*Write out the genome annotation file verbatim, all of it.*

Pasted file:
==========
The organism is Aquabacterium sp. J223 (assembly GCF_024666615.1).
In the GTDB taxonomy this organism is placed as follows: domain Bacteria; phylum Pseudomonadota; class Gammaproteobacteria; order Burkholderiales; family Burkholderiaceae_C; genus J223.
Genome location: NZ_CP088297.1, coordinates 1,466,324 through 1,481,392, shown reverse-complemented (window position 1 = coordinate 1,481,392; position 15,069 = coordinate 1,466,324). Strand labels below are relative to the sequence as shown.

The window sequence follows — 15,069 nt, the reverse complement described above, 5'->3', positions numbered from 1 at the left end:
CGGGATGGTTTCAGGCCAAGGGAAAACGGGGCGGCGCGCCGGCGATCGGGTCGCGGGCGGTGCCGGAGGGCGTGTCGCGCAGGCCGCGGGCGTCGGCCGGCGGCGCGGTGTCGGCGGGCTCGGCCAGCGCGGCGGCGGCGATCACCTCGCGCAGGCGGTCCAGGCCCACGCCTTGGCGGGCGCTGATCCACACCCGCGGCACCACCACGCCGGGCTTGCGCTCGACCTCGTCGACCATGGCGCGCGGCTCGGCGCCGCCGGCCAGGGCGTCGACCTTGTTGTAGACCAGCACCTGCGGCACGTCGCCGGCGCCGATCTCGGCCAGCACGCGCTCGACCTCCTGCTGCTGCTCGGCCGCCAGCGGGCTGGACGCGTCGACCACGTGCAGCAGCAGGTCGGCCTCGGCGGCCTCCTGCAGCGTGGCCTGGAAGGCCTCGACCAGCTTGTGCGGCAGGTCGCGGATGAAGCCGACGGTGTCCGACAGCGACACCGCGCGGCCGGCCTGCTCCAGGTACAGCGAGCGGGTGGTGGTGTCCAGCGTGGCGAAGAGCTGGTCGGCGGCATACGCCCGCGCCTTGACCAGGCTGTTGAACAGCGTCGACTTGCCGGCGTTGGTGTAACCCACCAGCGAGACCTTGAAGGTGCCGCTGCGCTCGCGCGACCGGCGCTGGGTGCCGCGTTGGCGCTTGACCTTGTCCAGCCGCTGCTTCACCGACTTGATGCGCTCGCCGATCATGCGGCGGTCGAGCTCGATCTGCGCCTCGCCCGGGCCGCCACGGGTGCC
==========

The organism is Aquabacterium sp. J223 (assembly GCF_024666615.1).
In the GTDB taxonomy this organism is placed as follows: domain Bacteria; phylum Pseudomonadota; class Gammaproteobacteria; order Burkholderiales; family Burkholderiaceae_C; genus J223.
Genome location: NZ_CP088297.1, coordinates 1,466,324 through 1,481,392, shown reverse-complemented (window position 1 = coordinate 1,481,392; position 15,069 = coordinate 1,466,324). Strand labels below are relative to the sequence as shown.

The window sequence follows — 15,069 nt, the reverse complement described above, 5'->3', positions numbered from 1 at the left end:
CGGGATGGTTTCAGGCCAAGGGAAAACGGGGCGGCGCGCCGGCGATCGGGTCGCGGGCGGTGCCGGAGGGCGTGTCGCGCAGGCCGCGGGCGTCGGCCGGCGGCGCGGTGTCGGCGGGCTCGGCCAGCGCGGCGGCGGCGATCACCTCGCGCAGGCGGTCCAGGCCCACGCCTTGGCGGGCGCTGATCCACACCCGCGGCACCACCACGCCGGGCTTGCGCTCGACCTCGTCGACCATGGCGCGCGGCTCGGCGCCGCCGGCCAGGGCGTCGACCTTGTTGTAGACCAGCACCTGCGGCACGTCGCCGGCGCCGATCTCGGCCAGCACGCGCTCGACCTCCTGCTGCTGCTCGGCCGCCAGCGGGCTGGACGCGTCGACCACGTGCAGCAGCAGGTCGGCCTCGGCGGCCTCCTGCAGCGTGGCCTGGAAGGCCTCGACCAGCTTGTGCGGCAGGTCGCGGATGAAGCCGACGGTGTCCGACAGCGACACCGCGCGGCCGGCCTGCTCCAGGTACAGCGAGCGGGTGGTGGTGTCCAGCGTGGCGAAGAGCTGGTCGGCGGCATACGCCCGCGCCTTGACCAGGCTGTTGAACAGCGTCGACTTGCCGGCGTTGGTGTAACCCACCAGCGAGACCTTGAAGGTGCCGCTGCGCTCGCGCGACCGGCGCTGGGTGCCGCGTTGGCGCTTGACCTTGTCCAGCCGCTGCTTCACCGACTTGATGCGCTCGCCGATCATGCGGCGGTCGAGCTCGATCTGCGCCTCGCCCGGGCCGCCACGGGTGCC